So here's a picture of the finished project.  Hopefully it will come in handy for my next project: the children's art easel for The Wood Whisperer's Woodworkers Fighting Cancer charity build.


I began milling some cherry earlier this week for that project, before a nasty stomach bug came through and grounded everyone here but the dogs.  I'm hoping to get back to it Monday.  Some of you have likely heard about this, but for those who haven't: here's the deal.  Go to Wood Magazine to download the plans, order your lumber if you need to- Bell Forest Products has kits available and is donating for every kit they sell- build the easel, submit a picture to Marc at The Wood Whisperer.  That's it, you're done.  For each submission (1 per person) Marc Spagnuolo will donate $5.00 to Cancer Care.  The best part is that he has lined up corporate sponsors, all of which are donating as well.  They include the likes of Festool, Hock Tools, and Microjig,in addition to Bell Forest, and Wood Magazine.

If the project in the plan is just a bit out of reach for you, Steve Ramsey over at Woodworking For Mere Mortals has designed a bit more basic version of the easel. Steve has also partnered with Marc and will make $5.00 donations of his own for each easel completed. For information and plans on Steve's version of the project go to Woodworking For Mere Mortals.  In addition, Steve is auctioning off his easel and donating the proceeds to Cancer Care.  The deadline for submissions is December 9, 2013, so get going.

If you're like me, cancer has touched your life.  It rarely has a positive effect. Cancer Care helps patients and their families with the day to day things, giving them less to be concerned with. To learn more about them, you can visit their website here:  If you aren't a woodworker- read many of my family and friends who follow this blog- you can still help out.  Just visit to make a donation.  If you can't build or donate, spread the word!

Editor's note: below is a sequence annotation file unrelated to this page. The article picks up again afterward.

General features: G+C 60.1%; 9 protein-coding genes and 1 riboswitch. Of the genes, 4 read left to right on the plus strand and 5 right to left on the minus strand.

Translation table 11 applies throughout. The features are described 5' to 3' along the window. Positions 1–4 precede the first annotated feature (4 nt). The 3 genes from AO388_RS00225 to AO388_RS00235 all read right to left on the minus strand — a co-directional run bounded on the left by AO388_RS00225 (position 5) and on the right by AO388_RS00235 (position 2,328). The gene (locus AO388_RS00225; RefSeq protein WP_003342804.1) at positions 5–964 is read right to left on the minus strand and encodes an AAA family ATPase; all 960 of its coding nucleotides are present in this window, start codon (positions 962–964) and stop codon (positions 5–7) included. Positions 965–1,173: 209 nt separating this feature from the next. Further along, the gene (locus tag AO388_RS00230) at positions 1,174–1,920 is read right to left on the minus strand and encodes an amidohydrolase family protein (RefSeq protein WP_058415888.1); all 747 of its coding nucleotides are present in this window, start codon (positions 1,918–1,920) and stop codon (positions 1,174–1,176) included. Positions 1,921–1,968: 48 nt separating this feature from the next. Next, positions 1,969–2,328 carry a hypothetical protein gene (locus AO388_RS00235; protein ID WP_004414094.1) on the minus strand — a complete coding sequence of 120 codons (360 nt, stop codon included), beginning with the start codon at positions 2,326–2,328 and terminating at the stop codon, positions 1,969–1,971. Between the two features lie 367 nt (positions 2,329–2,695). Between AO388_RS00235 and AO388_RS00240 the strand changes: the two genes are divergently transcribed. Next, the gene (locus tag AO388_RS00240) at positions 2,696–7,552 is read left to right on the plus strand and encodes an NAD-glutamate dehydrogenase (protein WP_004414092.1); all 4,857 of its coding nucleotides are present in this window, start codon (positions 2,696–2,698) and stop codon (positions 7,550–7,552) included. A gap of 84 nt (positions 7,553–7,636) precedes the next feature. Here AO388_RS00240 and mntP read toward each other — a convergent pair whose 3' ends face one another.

Tuesday, October 22, 2013

I'm Back

I know it's been a couple months since I posted, but I haven't been doing much to write about. The gun rack project has been placed securely in Limbo for the moment, so I took the down time as a chance to do some major cleaning in the shop. 

I have certainly had the itch to actually make some sawdust though. Enter my latest project: the Moxon vise. A Moxon vise is named for Joseph Moxon, an English tradesman and author from the 1600s. In his writings, he described a benchtop vise which would elevate a workpiece to make cutting dovetails or tenons easier. 

Since I don't have a "proper" woodworking bench to work in, my capabilities for holding wood to plane, saw, or do whatever with are limited. The plan is to use the Moxon vise as the clamping workhorse in the shop until such time as I can build my bench. The best part is, it's not going to cost me a dime. 

I have a bunch of lumber from my wife's grandfather, nice air dried stuff (thanks, Grampy). In addition to quite a bit of beautiful cherry- the stuff I used for Stacey's jewelry box- I have a couple of pieces of 8/4 poplar about 5 1/2" wide. Poplar probably isn't ideal for this application due to its softness, but I have it. 

I took one of the boards and cut three pieces to a rough length of about 22". The finished length will be 20", which should accommodate the ability to clamp a board up to 18" between the two screws. I then proceeded to face joint, edge joint, and run each board through the planer to ensure flat, square, and parallel surfaces. Here's what they look like.

The next step was to make the screws to use when clamping a workpiece in the vise. They need to have what is essentially a 1" dowel, which will be threaded, attached to a handle of some sort. I could easily have just bought a 1" hardwood dowel, threaded it, made a handle, and glued them together. Not really my style. Off to the lathe I went. 

The first one came out great. 
The second one...  Well, let's just say that I added a few pieces to the firewood pile. As I said on my Knotheads Facebook page, hopefully the fifth time will be the charm.

As always I would love to hear from you. You can leave a comment here, Look for Knotheads Custom Woodworking on Facebook, follow me on Twitter @cnyredneck, or on Google+. 

Monday, August 26, 2013

Shop Time Blues